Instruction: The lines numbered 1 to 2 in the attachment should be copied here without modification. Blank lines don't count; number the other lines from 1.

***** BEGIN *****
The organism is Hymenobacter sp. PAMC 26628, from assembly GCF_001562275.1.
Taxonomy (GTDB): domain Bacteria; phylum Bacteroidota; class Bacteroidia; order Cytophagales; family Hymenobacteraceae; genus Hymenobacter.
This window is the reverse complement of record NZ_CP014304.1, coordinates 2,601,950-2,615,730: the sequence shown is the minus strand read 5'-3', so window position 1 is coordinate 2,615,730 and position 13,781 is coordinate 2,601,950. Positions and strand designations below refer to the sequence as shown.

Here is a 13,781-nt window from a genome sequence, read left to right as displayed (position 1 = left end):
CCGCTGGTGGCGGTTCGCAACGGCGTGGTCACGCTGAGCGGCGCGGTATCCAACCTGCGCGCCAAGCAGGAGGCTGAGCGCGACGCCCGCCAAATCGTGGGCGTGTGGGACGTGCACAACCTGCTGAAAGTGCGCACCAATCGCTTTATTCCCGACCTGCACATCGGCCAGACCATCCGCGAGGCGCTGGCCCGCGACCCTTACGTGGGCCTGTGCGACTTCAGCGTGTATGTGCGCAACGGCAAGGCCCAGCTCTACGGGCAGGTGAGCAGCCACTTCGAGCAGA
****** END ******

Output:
The organism is Hymenobacter sp. PAMC 26628, from assembly GCF_001562275.1.
Taxonomy (GTDB): domain Bacteria; phylum Bacteroidota; class Bacteroidia; order Cytophagales; family Hymenobacteraceae; genus Hymenobacter.